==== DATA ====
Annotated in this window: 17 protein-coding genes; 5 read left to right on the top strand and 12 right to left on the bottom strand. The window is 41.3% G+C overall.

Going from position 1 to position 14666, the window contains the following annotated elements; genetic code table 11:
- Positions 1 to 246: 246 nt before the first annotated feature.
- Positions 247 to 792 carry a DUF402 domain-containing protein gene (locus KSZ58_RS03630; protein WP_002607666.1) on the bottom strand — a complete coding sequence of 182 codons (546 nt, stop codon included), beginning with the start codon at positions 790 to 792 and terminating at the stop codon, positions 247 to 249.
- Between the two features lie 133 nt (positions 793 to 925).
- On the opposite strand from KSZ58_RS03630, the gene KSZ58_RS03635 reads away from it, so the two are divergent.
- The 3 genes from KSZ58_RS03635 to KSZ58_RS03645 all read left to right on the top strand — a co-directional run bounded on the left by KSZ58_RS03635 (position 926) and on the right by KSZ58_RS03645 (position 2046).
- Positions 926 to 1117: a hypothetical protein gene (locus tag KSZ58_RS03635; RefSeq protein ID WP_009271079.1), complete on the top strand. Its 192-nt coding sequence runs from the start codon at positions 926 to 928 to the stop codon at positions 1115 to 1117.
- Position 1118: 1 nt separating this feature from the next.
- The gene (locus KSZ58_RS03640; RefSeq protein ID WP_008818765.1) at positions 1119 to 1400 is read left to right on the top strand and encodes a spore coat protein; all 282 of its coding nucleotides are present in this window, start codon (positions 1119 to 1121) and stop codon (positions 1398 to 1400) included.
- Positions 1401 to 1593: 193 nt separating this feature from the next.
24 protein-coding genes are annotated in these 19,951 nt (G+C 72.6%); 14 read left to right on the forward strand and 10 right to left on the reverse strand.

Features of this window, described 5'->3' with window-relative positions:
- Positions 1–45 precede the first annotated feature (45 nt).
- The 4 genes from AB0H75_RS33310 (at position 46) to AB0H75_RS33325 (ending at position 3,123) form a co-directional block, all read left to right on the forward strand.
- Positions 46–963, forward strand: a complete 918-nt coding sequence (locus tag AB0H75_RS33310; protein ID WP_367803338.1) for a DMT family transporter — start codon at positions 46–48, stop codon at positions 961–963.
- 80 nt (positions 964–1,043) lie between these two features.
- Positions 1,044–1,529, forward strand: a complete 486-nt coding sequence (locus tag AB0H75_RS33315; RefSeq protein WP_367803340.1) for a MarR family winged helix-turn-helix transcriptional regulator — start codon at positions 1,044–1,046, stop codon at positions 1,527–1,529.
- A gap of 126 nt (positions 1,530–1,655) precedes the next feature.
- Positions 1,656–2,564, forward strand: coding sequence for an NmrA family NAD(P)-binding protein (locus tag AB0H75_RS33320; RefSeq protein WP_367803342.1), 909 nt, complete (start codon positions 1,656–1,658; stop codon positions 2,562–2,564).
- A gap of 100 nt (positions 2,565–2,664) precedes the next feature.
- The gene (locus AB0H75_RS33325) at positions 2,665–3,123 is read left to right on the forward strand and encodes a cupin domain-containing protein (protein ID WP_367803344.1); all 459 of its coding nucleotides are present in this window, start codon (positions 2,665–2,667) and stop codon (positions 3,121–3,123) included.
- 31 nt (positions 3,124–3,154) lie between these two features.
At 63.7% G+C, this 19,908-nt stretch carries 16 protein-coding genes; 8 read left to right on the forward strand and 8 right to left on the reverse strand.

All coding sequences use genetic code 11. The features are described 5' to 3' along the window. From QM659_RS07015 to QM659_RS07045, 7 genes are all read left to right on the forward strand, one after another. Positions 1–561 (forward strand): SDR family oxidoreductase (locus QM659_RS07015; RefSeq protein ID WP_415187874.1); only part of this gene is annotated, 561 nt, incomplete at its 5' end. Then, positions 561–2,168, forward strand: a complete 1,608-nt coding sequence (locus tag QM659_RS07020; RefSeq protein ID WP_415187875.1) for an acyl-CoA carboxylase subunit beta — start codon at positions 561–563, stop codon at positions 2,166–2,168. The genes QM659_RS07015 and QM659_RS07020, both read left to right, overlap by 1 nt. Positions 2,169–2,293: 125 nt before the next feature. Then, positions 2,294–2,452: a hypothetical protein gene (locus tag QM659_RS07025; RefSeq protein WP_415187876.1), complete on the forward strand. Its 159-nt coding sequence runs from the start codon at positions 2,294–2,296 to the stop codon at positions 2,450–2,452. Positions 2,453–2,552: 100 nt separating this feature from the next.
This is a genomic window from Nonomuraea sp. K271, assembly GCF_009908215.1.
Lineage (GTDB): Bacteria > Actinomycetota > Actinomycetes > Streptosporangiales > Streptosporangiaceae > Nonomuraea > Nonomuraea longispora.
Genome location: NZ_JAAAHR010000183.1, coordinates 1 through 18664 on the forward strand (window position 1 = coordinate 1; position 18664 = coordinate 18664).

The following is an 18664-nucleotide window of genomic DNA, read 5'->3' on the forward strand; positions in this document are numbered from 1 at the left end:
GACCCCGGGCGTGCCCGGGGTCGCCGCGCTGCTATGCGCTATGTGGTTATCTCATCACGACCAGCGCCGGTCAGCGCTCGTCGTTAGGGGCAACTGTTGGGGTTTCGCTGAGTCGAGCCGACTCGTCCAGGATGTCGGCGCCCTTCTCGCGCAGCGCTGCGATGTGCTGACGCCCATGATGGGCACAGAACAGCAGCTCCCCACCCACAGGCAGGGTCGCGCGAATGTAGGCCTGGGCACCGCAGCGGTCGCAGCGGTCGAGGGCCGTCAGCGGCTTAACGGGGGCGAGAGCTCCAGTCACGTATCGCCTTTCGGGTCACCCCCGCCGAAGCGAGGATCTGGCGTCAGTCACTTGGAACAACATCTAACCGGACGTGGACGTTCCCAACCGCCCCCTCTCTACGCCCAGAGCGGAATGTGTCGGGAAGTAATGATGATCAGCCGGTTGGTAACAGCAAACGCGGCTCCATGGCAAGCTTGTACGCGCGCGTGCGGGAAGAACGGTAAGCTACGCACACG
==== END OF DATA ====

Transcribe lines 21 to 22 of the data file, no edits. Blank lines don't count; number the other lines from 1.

- A gap of 100 nt (positions 2,565–2,664) precedes the next feature.
- The gene (locus AB0H75_RS33325) at positions 2,665–3,123 is read left to right on the forward strand and encodes a cupin domain-containing protein (protein ID WP_367803344.1); all 459 of its coding nucleotides are present in this window, start codon (positions 2,665–2,667) and stop codon (positions 3,121–3,123) included.